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Product Details

  • Paperback: 214 pages
  • Publisher: Soho Press (July 1, 2003)
  • Language: English
  • ISBN-10: 1569471479
  • ISBN-13: 978-1569471470
  • Product Dimensions: 5.5 x 0.6 x 7.3 inches
  • Shipping Weight: 8 ounces (View shipping rates and policies)
  • Average Customer Review: 4.3 out of 5 stars  See all reviews (32 customer reviews)
  • Amazon Best Sellers Rank: #576,546 in Books (See Top 100 in Books)

Customer Reviews

Top Customer Reviews

Format: Paperback
I have never read such an intelligent and moving love story, and Istayed up until 3:00am to finish it. I cared about Aly from the start, andI felt Tom was something really special. He had to be, or Aly wouldn't have been attracted to him. In her (mistaken) teaching career, as she says, she's known maybe thousands of kids. There are boys his age in real life who are mature in different ways (for example, performing artists) and given his privileged background, with smart but difficult parents, there's no reason why he shouldn't be emotionally mature, and in some ways quite sophisticated. But he's not too mature or too good. He is capable of the dishonesty that kids practice on their parents, he exploits the feelings of his first younger girlfriend, he's arrogant in a very young guy's way about other people's creative work, and so on. To me, he is totally believable. I loved him, and I loved the the way this book is written. It moves along, it can be read as a romance, but it also is deceptively simple. Highbridge's descriptions of the city and nature are stunning, there's life in even the minor characters, and humour that catches you off guard. This book is not only incredibly sexy, it is thought-provoking, and to me it rings true.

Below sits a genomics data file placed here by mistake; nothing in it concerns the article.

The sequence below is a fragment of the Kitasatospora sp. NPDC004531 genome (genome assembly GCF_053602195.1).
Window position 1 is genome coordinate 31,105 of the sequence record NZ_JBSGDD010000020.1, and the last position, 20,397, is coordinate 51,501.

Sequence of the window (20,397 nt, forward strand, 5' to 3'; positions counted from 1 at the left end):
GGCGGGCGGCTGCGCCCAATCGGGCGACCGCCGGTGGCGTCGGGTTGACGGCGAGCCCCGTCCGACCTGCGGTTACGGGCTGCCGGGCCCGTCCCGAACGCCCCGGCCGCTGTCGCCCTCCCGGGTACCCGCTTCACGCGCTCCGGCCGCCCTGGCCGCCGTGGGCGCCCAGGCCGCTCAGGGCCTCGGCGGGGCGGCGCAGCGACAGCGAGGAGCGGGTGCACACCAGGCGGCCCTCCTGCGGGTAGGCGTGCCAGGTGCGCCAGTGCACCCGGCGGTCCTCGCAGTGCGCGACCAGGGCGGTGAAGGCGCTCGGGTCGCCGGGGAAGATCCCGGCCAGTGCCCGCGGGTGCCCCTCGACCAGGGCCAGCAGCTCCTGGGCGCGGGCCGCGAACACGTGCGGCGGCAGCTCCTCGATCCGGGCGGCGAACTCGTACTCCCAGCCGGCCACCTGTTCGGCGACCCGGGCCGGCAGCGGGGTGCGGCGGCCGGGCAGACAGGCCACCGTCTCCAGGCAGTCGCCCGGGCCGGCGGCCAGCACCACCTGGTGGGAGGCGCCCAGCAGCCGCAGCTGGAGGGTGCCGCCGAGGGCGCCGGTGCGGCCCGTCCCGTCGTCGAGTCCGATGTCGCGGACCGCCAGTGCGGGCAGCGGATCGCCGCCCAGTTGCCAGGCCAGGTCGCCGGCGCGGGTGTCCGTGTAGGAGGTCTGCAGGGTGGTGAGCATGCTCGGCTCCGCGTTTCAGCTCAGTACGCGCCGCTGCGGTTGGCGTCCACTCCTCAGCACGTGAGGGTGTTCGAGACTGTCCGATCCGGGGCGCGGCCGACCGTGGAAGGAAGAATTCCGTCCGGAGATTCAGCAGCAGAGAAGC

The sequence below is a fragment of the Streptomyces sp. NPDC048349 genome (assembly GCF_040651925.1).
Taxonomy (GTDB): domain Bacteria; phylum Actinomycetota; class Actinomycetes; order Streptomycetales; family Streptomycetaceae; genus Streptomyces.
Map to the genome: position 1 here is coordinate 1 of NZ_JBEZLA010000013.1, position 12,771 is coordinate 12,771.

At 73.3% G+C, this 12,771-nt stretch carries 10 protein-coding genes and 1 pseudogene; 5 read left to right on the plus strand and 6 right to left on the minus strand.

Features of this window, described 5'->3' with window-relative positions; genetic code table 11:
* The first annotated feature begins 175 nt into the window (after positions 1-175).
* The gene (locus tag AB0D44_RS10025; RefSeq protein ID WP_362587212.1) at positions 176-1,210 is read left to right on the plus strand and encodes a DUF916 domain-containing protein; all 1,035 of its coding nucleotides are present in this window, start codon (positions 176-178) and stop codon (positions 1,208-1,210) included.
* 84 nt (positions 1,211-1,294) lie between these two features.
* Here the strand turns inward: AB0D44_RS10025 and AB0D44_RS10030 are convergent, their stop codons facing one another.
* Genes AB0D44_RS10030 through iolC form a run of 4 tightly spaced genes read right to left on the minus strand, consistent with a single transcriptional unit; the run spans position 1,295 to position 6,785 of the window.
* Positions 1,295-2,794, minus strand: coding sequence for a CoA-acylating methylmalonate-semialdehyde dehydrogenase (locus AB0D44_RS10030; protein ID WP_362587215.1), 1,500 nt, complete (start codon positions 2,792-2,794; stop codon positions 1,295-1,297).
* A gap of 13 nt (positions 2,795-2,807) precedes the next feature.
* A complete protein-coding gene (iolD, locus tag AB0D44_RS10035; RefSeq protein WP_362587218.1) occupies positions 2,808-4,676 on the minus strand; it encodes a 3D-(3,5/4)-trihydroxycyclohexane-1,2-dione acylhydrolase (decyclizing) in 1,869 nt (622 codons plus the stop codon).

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Format: Hardcover
The subject matter in this book is treated with respect and taste. We get to know Alyson, the 35 year old teacher, intimately. We cry for her. We want it to work with Tom, the much younger man, the son of her college friend. Tom sincerely loves Aly, but it will take a lot of courage to deal with society, Tom's parents, and the pressures on Aly as a schoolteacher. The eroticism is very tastefully done, but also highly sensual. Most of the characters are completely believable, with a few stereotypes thrown in to the mix. I know that I was caught up in the lives of the main characters when I began to helplessly sob in the next-to-the-last chapter of the book. This is not casual, light romance. This is serious stuff. It's heartbreaking, moving, and loving. You feel as if you have gone through the three years from the moment Aly and Tom first catch sight of each other on a commuter train. Aly goes from feeling Tom has an "incipient crush" to understand she is in love. Tom, being younger, feels it much sooner. But, in spite of being younger, his love lasts.